Editor’s Note: Jason Rock served as Project Lead for the HL7 RCRIM Expert Working Group that developed the Regulated Product Submissions (RPS) standard. This post is the fourth in a series on the Next Major Version (NMV) of eCTD, eCTD v4.0, which is based on the RPS standard.
On December 15, 2015, the International Conference on Harmonization (ICH) endorsed Step 4 of the eCTD v4.0 Implementation Package v1.0. Step 4 signals that major stakeholders agree on guidance.
ICH released its implementation guide in early April 2016 and regulators in the US and EU followed suit.
Industry is taking very real steps to implement eCTD v4. I’ve compiled a list of expectations on timing and impact for eCTD v4.
1. The FDA will set the pace and become the first region to put eCTD v4 into production, followed in some order by Health Canada, EMA, Japan (PMDA), and the rest of the world. Legally, Europe must wait for the ratification of Regulated Product Submissions (RPS) as an ISO standard before mandating the Next Major Version (NMV) of eCTD. Europe can, however, move ahead with implementation and begin accepting submissions that take advantage of the new standard.
2. As of today, FDA expects to commence an eCTD v4 pilot testing phase in early 2018. The pilot phase should last approximately 6 months, but an extension can’t be ruled out if the Agency believes more testing is required to achieve the end goal of successful implementation. FDA also estimates that as many as 10 companies could be asked to participate in pilot testing. The FDA made this information publicly available as part of a recent solicitation to eCTD software vendors.
3. The improved eCTD v4 specification is analogous to a new version of Microsoft Office; users will benefit from new features and functionality such as simplification of lifecycle and more flexibility of dossier granularity. In our industry parlance, it should be thought of as a Module 1 update rather than a radical reinvention of current technology.
4. FDA Module 1 v2.3 (DTD 3.3), which was formally implemented on June 15, 2015, will act as a bridge to eCTD v4 . A number of distinct features of eCTD v4 popped up in the new FDA M1, namely grouped submissions and codes/display names that represent specific document types.
5. The readiness of eCTD software vendors will have a significant impact on the rollout of eCTD v4. One potential barrier to blanket implementation of eCTD v4 is industry tools for viewing, validation, and eCTD publishing that are compliant with improved standard. If, for example, vendors correctly executed the FDA M1 v2.3 update, the leap to eCTD v4 is not so significant. Simply put, eCTD v4 is a behind the scenes format change as far as software is concerned. Review users at the FDA will not experience any new functionality the day eCTD v4 goes live. As is now the case, innovative eCTD publishing systems will automate otherwise manual tasks to benefit users. One such automation for software systems compliant with eCTD v4 is the generation of Universal Unique Identifiers (UUIDs) as documents are pulled into the publishing system.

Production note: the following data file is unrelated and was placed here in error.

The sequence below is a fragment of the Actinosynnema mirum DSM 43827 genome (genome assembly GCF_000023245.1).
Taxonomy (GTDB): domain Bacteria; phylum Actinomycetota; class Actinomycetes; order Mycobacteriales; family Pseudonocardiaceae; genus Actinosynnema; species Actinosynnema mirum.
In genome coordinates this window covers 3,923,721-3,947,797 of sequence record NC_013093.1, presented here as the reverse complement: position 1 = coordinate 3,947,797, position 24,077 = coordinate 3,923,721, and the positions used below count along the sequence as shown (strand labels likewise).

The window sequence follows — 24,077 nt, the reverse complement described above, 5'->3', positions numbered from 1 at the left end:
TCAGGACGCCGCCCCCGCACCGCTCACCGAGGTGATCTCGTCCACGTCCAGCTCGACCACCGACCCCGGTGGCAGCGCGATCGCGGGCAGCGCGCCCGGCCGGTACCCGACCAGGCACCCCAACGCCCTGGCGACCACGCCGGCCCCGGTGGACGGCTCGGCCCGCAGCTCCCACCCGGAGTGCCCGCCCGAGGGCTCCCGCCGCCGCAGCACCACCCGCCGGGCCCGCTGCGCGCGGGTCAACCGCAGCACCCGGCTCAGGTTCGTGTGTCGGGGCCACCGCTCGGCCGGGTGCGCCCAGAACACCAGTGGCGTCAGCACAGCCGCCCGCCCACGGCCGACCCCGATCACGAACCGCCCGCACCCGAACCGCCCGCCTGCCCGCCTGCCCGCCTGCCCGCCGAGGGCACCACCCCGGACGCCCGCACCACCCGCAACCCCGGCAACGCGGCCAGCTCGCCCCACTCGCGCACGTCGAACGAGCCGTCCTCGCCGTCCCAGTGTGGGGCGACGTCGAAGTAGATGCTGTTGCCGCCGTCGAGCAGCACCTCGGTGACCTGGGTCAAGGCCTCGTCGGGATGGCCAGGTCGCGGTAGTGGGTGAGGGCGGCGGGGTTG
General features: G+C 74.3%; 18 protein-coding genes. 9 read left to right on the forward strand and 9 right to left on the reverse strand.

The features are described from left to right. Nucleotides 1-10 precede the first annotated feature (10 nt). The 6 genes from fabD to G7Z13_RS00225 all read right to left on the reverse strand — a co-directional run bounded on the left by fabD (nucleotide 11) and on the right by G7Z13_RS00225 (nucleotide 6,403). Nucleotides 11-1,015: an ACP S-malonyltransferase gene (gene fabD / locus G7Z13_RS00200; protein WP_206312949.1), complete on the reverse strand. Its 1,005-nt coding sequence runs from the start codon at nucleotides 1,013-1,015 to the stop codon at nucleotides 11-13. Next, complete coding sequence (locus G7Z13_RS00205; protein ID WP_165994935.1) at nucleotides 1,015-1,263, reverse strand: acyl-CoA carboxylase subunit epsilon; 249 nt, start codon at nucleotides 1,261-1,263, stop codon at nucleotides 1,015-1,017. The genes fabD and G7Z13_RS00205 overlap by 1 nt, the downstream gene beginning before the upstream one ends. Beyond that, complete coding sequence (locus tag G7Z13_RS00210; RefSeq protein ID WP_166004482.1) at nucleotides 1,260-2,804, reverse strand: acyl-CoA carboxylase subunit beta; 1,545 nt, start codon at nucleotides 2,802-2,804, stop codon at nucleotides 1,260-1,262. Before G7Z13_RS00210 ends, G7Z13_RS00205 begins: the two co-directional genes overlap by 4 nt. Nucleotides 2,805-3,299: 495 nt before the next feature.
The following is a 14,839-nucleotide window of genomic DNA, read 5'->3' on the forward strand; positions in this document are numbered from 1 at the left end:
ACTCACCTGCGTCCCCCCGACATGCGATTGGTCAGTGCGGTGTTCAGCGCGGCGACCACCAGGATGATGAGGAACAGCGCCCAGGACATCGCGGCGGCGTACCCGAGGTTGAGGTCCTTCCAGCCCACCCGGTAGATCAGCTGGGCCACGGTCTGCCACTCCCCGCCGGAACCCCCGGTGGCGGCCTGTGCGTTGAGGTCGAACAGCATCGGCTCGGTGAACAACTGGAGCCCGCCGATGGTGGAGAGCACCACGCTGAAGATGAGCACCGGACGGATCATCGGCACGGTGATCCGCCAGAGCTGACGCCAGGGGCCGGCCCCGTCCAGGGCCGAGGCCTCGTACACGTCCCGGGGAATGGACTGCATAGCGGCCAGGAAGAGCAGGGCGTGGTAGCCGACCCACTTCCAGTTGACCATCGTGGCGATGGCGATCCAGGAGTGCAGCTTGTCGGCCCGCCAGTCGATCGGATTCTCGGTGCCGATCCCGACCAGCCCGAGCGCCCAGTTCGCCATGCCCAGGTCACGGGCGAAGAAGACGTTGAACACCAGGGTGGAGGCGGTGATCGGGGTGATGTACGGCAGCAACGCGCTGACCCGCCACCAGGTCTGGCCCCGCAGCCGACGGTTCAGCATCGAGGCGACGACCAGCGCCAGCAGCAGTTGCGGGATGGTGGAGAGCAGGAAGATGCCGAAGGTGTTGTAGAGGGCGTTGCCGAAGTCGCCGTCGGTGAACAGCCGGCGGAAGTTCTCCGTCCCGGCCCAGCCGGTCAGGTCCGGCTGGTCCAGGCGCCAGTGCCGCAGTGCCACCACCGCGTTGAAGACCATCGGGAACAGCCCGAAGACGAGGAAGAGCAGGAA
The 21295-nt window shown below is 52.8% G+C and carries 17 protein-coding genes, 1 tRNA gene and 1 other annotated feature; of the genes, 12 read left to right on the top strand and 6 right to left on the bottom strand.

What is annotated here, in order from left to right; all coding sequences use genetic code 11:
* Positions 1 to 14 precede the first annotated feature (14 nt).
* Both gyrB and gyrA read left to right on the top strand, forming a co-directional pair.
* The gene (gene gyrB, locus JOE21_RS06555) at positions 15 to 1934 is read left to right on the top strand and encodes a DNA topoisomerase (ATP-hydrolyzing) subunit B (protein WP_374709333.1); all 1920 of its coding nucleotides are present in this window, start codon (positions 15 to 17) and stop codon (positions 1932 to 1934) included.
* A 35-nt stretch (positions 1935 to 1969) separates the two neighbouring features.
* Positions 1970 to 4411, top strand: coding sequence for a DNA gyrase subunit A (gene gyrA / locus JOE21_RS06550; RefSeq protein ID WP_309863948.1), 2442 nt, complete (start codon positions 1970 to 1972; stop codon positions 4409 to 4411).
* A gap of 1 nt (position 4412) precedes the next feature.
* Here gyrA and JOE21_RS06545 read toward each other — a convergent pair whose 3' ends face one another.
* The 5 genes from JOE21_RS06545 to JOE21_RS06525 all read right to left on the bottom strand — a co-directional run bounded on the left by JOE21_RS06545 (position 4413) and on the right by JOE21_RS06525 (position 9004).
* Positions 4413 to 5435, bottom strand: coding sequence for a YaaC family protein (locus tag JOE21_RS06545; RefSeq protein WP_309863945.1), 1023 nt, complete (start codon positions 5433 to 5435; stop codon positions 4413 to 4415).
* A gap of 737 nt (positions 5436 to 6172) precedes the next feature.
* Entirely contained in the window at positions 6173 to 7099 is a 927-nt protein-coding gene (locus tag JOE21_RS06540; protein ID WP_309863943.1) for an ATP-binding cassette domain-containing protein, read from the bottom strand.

6. Consensus among vendors is that the eCTD v4 transition message was unnecessary effort that will increase the cost of product development. ICH insisted there was value and the Transition Mapping Message is still part of the equation as industry works to adopt eCTD v4. Figure 1 courtesy of ICH diagrams the message applicants must submit to transition to eCTD v4. Only “current” submission content previously submitted to a regulatory authority should be included in the transition mapping message.
7. Sponsors will experience fewer system updates. eCTD v4 is considered a cost saving measure as systems won’t experience the frequency of updates (Module 1, validation specifications, etc.) industry has grown accustomed to in recent years. eCTD v4 uses a number of Controlled Vocabularies (CV) specified by ICH, regions, HL7, external organizations, and sender-defined, eliminating many updates required for eCTD v3.2.2.
8. Expect eCTD v4 narratives to differ from vendor to vendor. Life science companies would be wise to sync up vendor eCTD system reevaluations and the rollout of eCTD V4. Again, eCTD v4 is at its core a format change that gives users new features and functionality. If your vendor correctly handled recent Module 1 upgrades, including development that allows sponsors to view all applications in a Grouped Submission, the move to eCTD should not be a massive undertaking and expense. Talk to vendors and verify, what, if any, complexities they expect to grapple with during the transition. Vendors should be stressing a ‘keep it simple’ approach.